- Has a culture of curiosity, inquiry, and critical reflection,
- Has a demonstrated commitment to “data-based” decision-making,
- Has had positive experiences with evaluation (and evaluators) in the past,
- Understands and broadly supports developmental evaluation,
- Is prepared to commit time and resources to the developmental evaluation, and
- Has someone (internal or external) in the role of Developmental Evaluator
If you’re considering implementing a DE and would like to conduct a readiness assessment using some of the guidance and prompts above, we would recommend holding a workshop with whomever you anticipate to be essential stakeholders of the DE where you can jointly discuss and share reflections on these prompts. It may alternatively be helpful to do some individual reflections and documentation of rationale against the above criteria and considerations that you could then bring to decision-makers as part of advocating for implementing a DE. Remember to refer to real-life examples, especially around adaptive leadership capacities and readiness for learning and evaluation, to ensure you will have sufficient buy-in and use of the DE for it to bring the desired value to your project and organization. This early prep work can help ensure you get a good return on your investment and that your DE is set up for success!
To conclude, if a situation is not developmental, there is no need to assess the organization’s readiness for adaptive leadership; similarly, if an organization demonstrates weak adaptive leadership, it will not make productive use of evaluation feedback. If the organization feels that its work is developmental, that they are adaptive, and will use evaluative feedback, then DE is the right fit.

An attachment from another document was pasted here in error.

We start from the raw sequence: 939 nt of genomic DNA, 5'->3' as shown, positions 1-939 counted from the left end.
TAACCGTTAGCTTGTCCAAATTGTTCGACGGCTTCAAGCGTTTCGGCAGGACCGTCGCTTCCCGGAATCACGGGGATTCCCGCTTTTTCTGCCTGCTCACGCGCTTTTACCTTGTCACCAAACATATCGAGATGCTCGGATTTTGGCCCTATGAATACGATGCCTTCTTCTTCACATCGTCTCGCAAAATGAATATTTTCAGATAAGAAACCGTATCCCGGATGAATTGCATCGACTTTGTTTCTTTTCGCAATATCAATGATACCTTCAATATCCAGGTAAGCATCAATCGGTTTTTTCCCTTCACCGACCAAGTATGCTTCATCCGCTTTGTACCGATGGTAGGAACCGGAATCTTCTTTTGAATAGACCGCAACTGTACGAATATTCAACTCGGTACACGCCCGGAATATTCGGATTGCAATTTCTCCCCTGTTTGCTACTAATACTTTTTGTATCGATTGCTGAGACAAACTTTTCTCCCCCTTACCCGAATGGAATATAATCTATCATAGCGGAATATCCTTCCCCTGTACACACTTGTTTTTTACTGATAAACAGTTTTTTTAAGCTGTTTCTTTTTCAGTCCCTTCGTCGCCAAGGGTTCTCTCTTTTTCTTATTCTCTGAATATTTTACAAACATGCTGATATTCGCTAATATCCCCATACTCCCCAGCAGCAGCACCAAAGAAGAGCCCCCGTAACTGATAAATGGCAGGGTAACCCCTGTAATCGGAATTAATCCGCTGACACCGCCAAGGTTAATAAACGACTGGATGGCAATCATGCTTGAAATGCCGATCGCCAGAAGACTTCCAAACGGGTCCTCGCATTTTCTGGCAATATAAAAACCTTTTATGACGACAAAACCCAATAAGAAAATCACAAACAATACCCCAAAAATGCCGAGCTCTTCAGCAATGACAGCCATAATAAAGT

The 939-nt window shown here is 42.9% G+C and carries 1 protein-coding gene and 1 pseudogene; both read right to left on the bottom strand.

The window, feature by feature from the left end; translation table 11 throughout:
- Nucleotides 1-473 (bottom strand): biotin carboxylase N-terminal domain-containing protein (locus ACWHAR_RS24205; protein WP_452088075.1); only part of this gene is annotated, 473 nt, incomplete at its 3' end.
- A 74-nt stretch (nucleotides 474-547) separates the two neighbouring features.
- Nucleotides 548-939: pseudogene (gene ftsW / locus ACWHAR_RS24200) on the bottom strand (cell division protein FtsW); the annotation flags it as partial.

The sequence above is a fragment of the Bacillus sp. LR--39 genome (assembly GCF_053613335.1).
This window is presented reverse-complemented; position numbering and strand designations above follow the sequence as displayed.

Do you have more questions about if a DE is right for you or need support implementing a DE? If so, please email us at firstname.lastname@example.org
Cabaj, M. (2014). Developmental evaluation: Diagnostic checklist. Edmonton, Alberta, Canada: Here to There Consulting. Retrieved from https://mcconnellfoundation.ca/wp-content/uploads/2021/05/Developmental-Evaluation-Diagnostic-Checklist.pdf
Gamble, J. (2008). A Developmental Evaluation Primer. The J.W. McConnell Family Foundation. Montreal
Implementing Developmental Evaluation: A Practical Guide for Evaluators and Administrators. (2019) U.S. Agency for International Development. https://www.usaid.gov/GlobalDevLab/MERLIN/DEPA-MERL/uptake-developmental-evaluation-de/practical-guide-funders
Spark Policy Institute (2014). Developmental Evaluation Toolkit. Retrieved from: https://www.alnap.org/system/files/content/resource/files/main/ReadinessAssessmentProtocol.pdf
Patton, Q. (2011). Essentials of Utilization-Focused Evaluation. Los Angeles: Sage Publications.